News Feature | April 8, 2014

Saliva-Powered Generators Could Fuel Medical Devices

By Joel Lindsey


A team of researchers from Penn State University and King Abdullah University of Science and Technology (KAUST) in Saudi Arabia has developed a tiny power generator that runs on human saliva. Researchers hope that the generator could help fuel small, personal, and mobile medical devices.

The new generators harness the tiny amounts of electrical power generated when certain bacteria break down the array of organic matter naturally present in human saliva.

According an article recently published in the journal Asia Materials, “By producing nearly 1 microwatt in power, this saliva-powered, micro-sized MFC (microbial fuel cell) already generates enough power to be directly used as an energy harvester in microelectronic applications.”  

The article outlines the construction of the tiny power generators, which were designed as single chamber fuel cells that use a graphene-coated carbon cloth anode as well as an air cathode.

This design is a marked departure from other small-sized power generators, which typically feature two chambers and a platinum-coated carbon cloth anode.

Additionally, the team is the first to include an air cathode. In previous designs, the presence of air nullified the bacteria’s ability to produce electricity.

“We have previously avoided using air cathodes in these systems to avoid oxygen contamination with closely spaced electrodes,” Bruce E. Logan, Evan Pugh Professor and Kappe Professor of environmental engineering at Penn State, explained in a news release published by Penn State. “However, these micro cells operate at micron distances between the electrodes. We don’t fully understand why, but bottom line, they worked.”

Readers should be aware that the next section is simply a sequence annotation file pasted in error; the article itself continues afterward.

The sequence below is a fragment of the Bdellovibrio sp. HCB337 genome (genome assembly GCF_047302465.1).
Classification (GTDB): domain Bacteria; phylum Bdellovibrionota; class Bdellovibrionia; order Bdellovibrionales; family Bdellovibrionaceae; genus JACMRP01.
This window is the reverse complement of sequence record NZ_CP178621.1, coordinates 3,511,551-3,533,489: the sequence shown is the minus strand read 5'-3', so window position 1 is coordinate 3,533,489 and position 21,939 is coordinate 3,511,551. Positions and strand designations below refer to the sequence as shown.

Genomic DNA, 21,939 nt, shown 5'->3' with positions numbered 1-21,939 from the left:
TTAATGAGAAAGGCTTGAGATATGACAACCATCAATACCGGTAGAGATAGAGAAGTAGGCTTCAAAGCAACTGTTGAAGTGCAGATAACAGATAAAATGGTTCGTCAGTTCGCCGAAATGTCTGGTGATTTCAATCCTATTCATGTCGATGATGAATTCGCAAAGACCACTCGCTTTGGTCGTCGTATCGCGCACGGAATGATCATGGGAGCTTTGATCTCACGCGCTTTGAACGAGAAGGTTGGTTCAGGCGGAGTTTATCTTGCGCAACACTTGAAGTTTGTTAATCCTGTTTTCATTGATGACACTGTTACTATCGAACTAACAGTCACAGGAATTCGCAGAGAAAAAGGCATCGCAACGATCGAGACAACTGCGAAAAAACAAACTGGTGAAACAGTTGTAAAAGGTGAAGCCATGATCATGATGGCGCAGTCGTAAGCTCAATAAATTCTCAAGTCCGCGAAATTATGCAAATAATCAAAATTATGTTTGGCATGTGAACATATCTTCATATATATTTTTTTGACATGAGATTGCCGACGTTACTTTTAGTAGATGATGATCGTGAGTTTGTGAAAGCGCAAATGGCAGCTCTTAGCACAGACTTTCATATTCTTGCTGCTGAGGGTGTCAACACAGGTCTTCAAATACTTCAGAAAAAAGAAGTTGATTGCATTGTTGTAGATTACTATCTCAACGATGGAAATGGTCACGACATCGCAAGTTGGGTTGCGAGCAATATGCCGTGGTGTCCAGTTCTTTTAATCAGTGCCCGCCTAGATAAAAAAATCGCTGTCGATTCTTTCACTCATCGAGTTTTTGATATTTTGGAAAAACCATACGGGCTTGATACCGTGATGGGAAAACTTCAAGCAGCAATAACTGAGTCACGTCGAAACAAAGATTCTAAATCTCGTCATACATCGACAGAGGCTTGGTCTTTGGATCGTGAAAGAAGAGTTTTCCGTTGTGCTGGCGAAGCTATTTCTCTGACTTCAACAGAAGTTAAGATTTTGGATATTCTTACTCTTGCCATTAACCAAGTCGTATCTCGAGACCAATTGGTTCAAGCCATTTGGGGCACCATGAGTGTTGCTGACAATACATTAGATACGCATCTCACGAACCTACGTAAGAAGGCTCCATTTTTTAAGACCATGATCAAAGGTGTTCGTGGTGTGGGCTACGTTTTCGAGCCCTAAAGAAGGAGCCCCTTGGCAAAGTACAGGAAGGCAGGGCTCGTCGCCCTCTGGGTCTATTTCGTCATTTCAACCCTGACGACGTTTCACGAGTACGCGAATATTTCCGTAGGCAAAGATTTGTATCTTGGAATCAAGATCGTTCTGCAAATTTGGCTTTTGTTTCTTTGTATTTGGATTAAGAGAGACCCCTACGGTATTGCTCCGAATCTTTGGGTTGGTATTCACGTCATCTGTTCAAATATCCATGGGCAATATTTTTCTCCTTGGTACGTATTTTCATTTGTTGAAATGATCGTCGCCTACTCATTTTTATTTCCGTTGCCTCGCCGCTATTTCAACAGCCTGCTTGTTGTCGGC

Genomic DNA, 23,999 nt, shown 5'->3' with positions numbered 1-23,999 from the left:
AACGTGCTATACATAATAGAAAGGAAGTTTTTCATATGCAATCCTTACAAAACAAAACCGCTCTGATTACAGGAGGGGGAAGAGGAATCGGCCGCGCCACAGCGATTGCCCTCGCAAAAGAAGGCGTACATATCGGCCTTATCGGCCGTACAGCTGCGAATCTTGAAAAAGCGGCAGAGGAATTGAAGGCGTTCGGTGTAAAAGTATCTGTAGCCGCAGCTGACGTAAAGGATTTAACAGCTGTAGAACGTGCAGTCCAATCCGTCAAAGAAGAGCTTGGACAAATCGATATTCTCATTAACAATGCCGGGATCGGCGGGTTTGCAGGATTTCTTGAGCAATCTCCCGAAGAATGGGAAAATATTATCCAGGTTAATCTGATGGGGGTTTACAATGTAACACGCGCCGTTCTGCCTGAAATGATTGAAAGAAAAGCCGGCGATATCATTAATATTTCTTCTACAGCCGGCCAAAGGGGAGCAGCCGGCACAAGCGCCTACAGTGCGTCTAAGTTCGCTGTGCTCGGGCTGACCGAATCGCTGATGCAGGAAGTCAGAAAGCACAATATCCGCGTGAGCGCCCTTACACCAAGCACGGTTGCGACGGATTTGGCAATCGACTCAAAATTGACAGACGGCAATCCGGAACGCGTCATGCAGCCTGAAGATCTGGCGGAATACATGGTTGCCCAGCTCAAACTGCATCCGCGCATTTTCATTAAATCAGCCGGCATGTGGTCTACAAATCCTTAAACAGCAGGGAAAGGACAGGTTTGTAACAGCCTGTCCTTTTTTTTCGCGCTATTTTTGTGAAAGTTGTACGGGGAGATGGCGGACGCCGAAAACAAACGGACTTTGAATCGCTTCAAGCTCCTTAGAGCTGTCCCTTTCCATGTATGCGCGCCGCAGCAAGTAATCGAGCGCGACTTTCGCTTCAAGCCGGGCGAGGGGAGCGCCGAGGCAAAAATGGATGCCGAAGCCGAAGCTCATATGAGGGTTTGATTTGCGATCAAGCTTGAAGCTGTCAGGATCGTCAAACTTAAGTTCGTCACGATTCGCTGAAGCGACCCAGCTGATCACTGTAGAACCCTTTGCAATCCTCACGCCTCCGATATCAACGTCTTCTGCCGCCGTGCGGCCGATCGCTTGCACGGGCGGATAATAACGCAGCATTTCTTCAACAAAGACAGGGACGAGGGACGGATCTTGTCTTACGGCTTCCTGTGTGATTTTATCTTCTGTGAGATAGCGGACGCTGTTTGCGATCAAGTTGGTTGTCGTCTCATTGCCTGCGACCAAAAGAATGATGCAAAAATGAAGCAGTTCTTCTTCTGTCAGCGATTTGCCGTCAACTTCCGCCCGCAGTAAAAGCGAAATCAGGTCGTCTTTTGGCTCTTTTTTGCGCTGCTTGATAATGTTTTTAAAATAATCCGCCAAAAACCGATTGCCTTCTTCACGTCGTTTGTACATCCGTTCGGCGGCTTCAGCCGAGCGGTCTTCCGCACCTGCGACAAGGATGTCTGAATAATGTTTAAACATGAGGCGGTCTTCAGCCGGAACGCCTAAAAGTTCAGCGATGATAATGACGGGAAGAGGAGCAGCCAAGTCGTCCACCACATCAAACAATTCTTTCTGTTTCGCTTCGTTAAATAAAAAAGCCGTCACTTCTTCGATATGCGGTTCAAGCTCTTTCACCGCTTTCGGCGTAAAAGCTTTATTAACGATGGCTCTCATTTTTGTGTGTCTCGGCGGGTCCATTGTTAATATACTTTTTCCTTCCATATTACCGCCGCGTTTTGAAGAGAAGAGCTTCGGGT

Having run successful tests, researchers now hope to find effective applications for the new generators.

According to Penn State’s news release, one possible application includes using the device as a tiny ovulation predictor that would use a woman’s saliva to both gather important medical data and power the electronic transmission of that same data. More specifically, the device would analyze the conductivity of a woman’s saliva, which changes five days before ovulation. It would then use power from the generator to send the data to a feedback device, like a cell phone.

Researchers involved with this project hope that the new generators could represent an important advancement in portable medical device development, since their energy source would be available anywhere. Before the generators would work, however, they would need to be inoculated with the power-producing bacteria, since human saliva does not carry the type of bacteria used in the generators.

Image Credit: NPG Asia Materials CC By-NC-ND 3.0 2014: